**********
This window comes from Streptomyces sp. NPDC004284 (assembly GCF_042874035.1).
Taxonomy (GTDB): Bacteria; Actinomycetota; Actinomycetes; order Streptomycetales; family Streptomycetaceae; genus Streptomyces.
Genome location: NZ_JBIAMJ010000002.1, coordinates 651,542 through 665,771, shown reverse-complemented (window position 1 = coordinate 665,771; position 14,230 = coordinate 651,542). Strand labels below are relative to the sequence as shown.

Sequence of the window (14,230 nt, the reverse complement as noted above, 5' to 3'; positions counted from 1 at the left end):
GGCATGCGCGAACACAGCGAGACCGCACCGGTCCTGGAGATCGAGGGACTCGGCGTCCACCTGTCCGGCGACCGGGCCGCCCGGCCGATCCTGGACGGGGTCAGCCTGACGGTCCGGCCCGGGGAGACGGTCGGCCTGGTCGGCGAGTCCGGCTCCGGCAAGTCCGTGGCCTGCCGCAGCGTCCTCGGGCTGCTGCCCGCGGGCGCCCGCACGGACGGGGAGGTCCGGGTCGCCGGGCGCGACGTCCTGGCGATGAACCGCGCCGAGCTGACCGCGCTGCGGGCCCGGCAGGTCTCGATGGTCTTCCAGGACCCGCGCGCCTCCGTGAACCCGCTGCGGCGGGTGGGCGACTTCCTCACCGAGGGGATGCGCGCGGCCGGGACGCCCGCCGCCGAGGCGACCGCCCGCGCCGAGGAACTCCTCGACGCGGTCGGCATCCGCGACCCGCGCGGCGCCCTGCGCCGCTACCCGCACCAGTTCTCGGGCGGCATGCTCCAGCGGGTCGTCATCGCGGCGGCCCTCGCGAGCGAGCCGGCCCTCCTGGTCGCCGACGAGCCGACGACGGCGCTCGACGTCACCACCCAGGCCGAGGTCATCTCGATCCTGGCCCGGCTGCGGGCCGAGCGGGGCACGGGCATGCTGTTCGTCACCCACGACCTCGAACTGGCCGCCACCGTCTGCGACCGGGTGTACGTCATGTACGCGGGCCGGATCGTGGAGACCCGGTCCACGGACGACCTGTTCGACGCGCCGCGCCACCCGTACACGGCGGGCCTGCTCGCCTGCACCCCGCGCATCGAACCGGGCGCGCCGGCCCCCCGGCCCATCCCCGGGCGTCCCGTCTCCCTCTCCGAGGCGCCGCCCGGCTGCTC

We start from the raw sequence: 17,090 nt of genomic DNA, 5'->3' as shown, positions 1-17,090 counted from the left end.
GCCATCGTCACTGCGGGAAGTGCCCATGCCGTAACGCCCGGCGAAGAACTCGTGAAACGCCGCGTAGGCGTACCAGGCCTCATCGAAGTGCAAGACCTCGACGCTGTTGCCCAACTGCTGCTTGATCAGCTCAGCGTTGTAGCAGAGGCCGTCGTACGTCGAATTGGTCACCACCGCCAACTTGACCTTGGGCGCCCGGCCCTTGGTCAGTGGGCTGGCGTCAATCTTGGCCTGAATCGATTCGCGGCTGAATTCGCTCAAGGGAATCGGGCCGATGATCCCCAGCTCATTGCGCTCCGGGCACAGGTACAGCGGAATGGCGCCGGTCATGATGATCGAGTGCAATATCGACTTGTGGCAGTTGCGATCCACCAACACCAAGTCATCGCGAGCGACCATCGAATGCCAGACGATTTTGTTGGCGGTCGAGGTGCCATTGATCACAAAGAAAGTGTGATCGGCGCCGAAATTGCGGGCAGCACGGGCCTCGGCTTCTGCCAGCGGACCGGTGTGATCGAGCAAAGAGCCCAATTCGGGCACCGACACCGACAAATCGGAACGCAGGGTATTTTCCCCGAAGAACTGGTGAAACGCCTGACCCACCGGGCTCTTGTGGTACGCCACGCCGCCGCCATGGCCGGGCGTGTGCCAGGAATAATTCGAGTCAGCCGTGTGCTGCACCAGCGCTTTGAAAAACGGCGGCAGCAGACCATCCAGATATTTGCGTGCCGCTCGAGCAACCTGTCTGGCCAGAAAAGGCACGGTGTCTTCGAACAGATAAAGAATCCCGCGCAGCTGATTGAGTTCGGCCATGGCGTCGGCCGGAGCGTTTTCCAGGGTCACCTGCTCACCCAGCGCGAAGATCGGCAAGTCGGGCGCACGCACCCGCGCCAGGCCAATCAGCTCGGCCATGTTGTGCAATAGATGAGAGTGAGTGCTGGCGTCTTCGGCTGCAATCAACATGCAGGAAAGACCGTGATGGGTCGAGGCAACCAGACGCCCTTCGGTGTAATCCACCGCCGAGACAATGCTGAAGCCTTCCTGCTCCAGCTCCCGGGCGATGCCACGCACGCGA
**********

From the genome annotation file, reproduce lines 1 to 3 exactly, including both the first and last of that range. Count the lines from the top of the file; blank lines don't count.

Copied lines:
This window comes from Streptomyces sp. NPDC004284 (assembly GCF_042874035.1).
Taxonomy (GTDB): Bacteria; Actinomycetota; Actinomycetes; order Streptomycetales; family Streptomycetaceae; genus Streptomyces.
Genome location: NZ_JBIAMJ010000002.1, coordinates 651,542 through 665,771, shown reverse-complemented (window position 1 = coordinate 665,771; position 14,230 = coordinate 651,542). Strand labels below are relative to the sequence as shown.